Monday, 16 Sep 2019

You are here

Hyperuricemia, Death & Kidney Disease

In a recent study published in the Journal of the American Geriatrics SocietyTaiwan investigators examined the Annual Geriatric Health Examination Program database (2006 to 2010) to estimate the all-cause, cardiovascular, and cancer mortality risks associated with serum uric acid levels in elderly adults. They found (as expected) that men have higher uric acid levels than women and that mean levels increase with age (P < 0.001). (Citation source http://buff.ly/1EmY4Jo )

They also found that high serum uric acid was an independent risk factor for all-cause and cardiovascular mortality, compared to those with normal levels in both men and women. The strongest association was found for cardiovascular mortality. This association was independent of other cardiovascular risk factors - hypertension,diabetes mellitus,hyperlipidemia, andkidney disease.

Another recent review of chronic kidney disease (CKD) and hyperuricemia points out that CKD has become a global public health problem as these patients are at risk for end-stage renal disease, cardiovascular disease, and premature death. The most common risk factors for CKD are obesity, HTN and the metabolic syndrome, which are all strongly associated with hyperuricemia. In addition to renal stone formation, hyperuricemia may contribute to CKD by deposition and local or systemic inflammatory effects, renovascular and endothelial effects and possibly by contributing to hypertension or metabolic disease.

Many evidence-based studies have suggested that uric acid itself is an independent risk factor for CKD by increasing inflammation and CKD progression, but the issue is still shrouded in controversy. The prevalence of CKD continues to increase, and it is likely that the management of hyperuricemia and gout will continue to be a challenge in these patients.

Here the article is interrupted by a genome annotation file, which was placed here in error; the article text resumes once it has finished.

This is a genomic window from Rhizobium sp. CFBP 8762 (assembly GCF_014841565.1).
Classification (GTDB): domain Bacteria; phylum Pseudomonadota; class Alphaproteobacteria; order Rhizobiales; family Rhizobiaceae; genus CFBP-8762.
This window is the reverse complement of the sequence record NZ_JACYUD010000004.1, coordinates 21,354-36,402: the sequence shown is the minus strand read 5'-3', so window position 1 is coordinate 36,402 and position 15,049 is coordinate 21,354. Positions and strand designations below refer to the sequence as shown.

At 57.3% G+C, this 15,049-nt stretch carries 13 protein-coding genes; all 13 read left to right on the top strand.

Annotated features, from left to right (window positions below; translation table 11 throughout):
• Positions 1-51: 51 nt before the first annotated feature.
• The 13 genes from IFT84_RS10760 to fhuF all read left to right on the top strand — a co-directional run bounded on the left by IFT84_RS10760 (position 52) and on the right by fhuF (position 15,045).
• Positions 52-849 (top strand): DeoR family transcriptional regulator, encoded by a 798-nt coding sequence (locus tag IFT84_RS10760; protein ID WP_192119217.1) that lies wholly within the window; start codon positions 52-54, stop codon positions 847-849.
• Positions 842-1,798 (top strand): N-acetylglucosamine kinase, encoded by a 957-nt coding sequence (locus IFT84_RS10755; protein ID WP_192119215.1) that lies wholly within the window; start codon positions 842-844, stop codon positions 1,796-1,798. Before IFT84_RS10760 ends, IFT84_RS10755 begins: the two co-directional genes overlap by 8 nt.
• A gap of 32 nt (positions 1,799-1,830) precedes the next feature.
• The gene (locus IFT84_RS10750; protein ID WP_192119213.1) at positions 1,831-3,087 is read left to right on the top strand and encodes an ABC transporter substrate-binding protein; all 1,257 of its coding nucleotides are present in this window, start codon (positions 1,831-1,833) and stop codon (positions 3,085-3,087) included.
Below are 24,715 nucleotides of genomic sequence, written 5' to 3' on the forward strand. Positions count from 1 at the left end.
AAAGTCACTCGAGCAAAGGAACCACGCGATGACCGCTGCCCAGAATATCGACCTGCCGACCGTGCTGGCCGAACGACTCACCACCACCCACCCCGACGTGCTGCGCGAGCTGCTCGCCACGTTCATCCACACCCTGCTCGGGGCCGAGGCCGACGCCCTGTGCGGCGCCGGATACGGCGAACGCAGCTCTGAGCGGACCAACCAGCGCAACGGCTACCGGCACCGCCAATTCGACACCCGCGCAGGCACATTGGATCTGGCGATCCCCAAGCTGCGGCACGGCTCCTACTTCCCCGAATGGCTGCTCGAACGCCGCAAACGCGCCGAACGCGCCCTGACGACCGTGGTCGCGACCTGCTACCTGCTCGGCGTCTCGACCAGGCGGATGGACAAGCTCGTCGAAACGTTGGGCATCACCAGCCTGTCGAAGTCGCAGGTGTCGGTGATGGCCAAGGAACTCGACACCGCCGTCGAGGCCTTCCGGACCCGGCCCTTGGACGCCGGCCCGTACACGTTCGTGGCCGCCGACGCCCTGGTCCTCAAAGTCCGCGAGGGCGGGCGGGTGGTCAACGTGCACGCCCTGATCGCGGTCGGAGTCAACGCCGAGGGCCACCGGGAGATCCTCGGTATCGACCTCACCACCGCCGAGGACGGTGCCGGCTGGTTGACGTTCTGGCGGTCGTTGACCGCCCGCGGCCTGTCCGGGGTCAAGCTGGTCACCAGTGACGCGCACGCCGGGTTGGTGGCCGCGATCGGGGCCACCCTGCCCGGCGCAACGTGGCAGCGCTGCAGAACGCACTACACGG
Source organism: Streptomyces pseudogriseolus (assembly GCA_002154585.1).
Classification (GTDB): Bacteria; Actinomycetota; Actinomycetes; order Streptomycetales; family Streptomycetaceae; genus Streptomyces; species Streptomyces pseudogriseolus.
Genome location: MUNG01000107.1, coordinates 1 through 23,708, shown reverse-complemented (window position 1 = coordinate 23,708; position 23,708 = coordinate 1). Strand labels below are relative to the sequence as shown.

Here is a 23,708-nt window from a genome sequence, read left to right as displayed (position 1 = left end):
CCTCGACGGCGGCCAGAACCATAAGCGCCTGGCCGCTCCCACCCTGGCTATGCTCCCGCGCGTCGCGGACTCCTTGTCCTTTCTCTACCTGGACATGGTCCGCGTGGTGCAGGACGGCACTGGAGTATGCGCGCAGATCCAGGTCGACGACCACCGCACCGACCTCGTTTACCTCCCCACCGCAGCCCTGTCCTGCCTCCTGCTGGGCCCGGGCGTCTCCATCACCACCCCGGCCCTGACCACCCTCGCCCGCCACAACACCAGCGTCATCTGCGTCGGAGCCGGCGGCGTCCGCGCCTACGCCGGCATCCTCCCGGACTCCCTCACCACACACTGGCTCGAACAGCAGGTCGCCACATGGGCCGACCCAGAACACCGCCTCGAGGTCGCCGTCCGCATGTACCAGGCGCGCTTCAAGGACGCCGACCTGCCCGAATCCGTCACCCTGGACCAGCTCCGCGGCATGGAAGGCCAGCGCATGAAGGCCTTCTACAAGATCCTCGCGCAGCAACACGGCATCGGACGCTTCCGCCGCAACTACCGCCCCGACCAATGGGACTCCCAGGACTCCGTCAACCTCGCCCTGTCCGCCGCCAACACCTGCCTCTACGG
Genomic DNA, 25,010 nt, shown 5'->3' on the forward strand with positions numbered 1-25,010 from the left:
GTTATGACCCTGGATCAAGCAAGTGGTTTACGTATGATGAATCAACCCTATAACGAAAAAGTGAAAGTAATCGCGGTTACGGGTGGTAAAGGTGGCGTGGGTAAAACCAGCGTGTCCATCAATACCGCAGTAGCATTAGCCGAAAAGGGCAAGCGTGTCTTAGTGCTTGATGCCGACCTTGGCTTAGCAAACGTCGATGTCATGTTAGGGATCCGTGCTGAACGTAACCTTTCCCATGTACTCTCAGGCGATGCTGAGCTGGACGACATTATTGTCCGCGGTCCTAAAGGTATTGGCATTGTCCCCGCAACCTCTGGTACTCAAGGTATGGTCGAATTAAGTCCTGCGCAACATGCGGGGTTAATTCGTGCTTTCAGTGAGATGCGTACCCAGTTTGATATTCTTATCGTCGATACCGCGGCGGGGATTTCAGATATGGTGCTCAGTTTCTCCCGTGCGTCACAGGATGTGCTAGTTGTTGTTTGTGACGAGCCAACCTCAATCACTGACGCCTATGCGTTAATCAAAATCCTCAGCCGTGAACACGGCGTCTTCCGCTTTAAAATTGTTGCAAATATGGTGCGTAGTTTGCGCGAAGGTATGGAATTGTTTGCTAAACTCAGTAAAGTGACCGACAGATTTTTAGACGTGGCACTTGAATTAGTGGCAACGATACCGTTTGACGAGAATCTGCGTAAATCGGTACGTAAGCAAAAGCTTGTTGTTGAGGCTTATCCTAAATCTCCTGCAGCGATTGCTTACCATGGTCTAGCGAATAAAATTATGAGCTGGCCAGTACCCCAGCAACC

Disclosures: 
The author has no conflicts of interest to disclose related to this subject

Add new comment

More Like This

Modifiable Risk Factors for Hyperuricemia

Choi and colleagues have shown that four modifiable risk factors (BMI, the DASH diet, alcohol use, and diuretic use) could individually account for a notable proportion of observed hyperuricemia. 

Researchers examine modifiable risk factors for hyperuricemia and how this could be prevented through risk factor modification in the general population.

Opioids Overused in Acute Gout

Opioids were commonly given to patients as a treatment for acute gout attacks, despite the availability of other effective and appropriate therapies, a retrospective study found.

Allopurinol Fails to Curtail Hypertension

Editor's note: July 1 - 5, RheumNow is running the best of the EULAR 2019 meeting. A novel trial presented at EULAR 2019 last week assessed whether the use of urate-lowering therapy (ULT) would control hypertension in those at risk; however, results of this trial were largely negative.

Hypertension is one of the many comorbidities that plagues gout patients.

Allopurinol Fails to Curtail Hypertension

A novel trial presented at EULAR 2019 last week assessed whether the use of urate-lowering therapy (ULT) would control hypertension in those at risk; however, results of this trial were largely negative.

Hypertension is one of the many comorbidities that plagues gout patients.

Updated 2018 EULAR Recommendations for the Diagnosis of Gout

The first EULAR recommendations for the diagnosis of gout were published in 2006. A task force was formed and following a systematic review, they voted unanimously for changes in all items of the 2006 recommendations.